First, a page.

Body Dysmorphic Disorder: What It Is and What You Can Do About It

Health Trackers > Wellness Tips > Body Dysmorphic Disorder: What It Is and What You Can Do About It

Body Dysmorphic Disorder: What It Is and What You Can Do About It

Have you ever looked in the mirror and been unhappy with the image looking back at you? If so, you are not alone. While most people are unhappy with at least one aspect of their appearance at some point or another in their lives, some people exhibit was is known as “body dysmorphia.” This condition is not just a fleeting moment of unhappiness with a perceived flaw but is instead a recognized mental health disorder in which a person feels so anxious about that supposed “flaw” that they can even begin to avoid social situations because of it.

The Anxiety and Depression Association of America states that around 1 in 50 people have this disorder, an amount that equates anywhere from 1.7% to 2.4% of the general population. People with body dysmorphic disorder (BDD) fixate on minor details about their appearance and obsess over them to the point where they cannot function as they normally would without the disorder.

When people first begin to experience symptoms of BDD, they are usually around 12 to 13 years old. It is suspected that a combination of both biological and environmental factors can cause the condition to develop, but like many mental health disorders, the causes are not known for certain.

If you or someone you know are experiencing BDD, there are many resources available to help mitigate the effects and severity of the issue. If someone suspects that they may have the disorder, it is important that they visit a health professional, as only properly licensed medical personnel can effectively diagnose it.

You can use this nine question guide by the Body Dysmorphic Disorder Foundation to help you get a general understanding your current perceptions about your body. The questionnaire will assess information such as the number of times you check the appearance of your “flaws” each day and the extent to which the troubling features affect your social life.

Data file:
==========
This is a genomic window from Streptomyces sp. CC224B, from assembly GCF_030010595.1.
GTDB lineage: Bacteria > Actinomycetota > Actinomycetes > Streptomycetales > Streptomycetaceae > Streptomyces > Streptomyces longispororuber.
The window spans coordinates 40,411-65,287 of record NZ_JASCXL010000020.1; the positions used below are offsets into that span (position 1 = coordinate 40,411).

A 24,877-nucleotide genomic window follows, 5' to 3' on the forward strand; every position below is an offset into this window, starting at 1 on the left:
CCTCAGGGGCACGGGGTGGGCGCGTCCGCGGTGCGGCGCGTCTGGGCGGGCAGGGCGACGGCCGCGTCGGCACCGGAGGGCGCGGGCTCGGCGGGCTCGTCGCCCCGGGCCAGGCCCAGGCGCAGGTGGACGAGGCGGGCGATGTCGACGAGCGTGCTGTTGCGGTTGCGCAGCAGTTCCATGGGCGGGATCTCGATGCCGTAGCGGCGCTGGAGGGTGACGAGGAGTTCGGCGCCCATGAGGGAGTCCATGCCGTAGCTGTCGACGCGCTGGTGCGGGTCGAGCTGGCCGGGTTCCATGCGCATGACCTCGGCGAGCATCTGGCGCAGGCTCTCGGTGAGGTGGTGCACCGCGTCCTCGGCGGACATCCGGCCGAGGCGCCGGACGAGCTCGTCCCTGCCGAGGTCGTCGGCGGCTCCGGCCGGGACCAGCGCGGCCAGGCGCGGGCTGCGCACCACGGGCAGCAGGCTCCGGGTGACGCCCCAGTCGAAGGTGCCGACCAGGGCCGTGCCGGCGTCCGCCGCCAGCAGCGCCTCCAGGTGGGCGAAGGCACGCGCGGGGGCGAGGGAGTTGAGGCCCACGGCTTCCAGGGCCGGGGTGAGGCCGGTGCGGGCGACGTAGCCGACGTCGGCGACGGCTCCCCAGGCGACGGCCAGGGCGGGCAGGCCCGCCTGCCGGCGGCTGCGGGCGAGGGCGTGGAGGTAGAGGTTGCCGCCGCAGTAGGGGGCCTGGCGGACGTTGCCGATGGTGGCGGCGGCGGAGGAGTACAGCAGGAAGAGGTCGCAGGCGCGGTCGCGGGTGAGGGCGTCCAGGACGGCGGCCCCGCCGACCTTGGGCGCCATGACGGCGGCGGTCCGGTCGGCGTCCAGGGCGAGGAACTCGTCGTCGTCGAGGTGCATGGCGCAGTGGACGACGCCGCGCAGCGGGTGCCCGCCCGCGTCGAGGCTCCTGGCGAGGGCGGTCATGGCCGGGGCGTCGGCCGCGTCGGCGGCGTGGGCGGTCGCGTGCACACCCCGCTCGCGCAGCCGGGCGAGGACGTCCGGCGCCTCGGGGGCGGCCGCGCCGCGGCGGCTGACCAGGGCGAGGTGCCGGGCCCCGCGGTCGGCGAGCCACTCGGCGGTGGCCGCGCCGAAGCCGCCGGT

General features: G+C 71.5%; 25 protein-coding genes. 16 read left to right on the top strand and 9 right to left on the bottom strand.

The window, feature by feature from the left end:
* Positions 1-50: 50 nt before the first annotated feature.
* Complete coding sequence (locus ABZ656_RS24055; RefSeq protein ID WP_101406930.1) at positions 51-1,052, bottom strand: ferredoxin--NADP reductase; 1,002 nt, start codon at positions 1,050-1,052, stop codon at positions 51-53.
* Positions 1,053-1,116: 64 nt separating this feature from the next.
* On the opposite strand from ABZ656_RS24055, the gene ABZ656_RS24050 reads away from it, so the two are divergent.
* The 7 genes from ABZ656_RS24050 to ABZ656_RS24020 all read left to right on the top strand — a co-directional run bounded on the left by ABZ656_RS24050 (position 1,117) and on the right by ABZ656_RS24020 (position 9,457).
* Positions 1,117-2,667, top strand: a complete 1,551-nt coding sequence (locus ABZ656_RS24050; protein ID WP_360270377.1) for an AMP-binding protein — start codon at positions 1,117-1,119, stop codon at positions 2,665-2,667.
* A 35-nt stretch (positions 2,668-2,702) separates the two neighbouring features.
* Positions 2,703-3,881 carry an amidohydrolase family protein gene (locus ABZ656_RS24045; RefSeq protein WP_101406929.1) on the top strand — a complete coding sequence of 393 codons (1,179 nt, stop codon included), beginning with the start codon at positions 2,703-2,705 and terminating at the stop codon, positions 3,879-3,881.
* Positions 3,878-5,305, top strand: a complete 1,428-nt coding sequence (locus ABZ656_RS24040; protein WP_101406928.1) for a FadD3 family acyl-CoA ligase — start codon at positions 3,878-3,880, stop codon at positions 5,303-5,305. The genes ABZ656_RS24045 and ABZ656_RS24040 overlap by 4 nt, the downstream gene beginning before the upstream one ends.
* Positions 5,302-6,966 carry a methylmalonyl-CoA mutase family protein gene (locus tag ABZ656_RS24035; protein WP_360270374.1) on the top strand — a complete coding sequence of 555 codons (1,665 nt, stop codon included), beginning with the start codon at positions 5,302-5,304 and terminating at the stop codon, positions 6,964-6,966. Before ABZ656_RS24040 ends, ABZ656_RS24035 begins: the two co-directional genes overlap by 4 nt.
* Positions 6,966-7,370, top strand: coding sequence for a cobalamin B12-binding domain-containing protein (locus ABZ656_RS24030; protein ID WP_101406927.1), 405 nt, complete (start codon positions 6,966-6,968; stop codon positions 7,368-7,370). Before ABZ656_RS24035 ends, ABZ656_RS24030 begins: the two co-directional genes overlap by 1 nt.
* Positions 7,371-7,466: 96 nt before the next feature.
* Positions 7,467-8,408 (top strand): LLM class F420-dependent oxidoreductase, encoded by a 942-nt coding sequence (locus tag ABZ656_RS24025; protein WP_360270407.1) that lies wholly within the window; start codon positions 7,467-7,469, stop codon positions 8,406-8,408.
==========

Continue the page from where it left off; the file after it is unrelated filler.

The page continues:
If you are currently working on improving your self-image and developing a positive relationship with your body, you can take steps to make this happen. Some of the modifications you can try are found below.

Rephrase your wording when you are talking to yourself. – Instead of thinking or saying a statement such as “My nose is way too big,” try changing your thought patterns to something like, “My nose is one of my unique features” or “I am happy to have my grandmother’s nose shape.”

Stick up for yourself if someone makes a negative comment about your body. ­­– If you have a “friend” or relative that constantly belittles something about your appearance, call them out on it. If you are uncomfortable with confrontation, you can try a gentle reminder like, “That wasn’t a nice thing you just said” or “That statement hurts my feelings.” While you cannot control other people’s actions, you can help create a positive environment around you in the ways that you can control.

Encourage the people around you to improve their body image, too. – Surrounding yourself with people who speak positively about their own bodies can help you feel better about yours. Recognize when your friends and family are falling into the trap of negative self-talk and be a support to one another.

While there is no “cure” for body dysmorphic disorder, you can find ways to improve your quality of life and minimize its effect on you.

Skip to content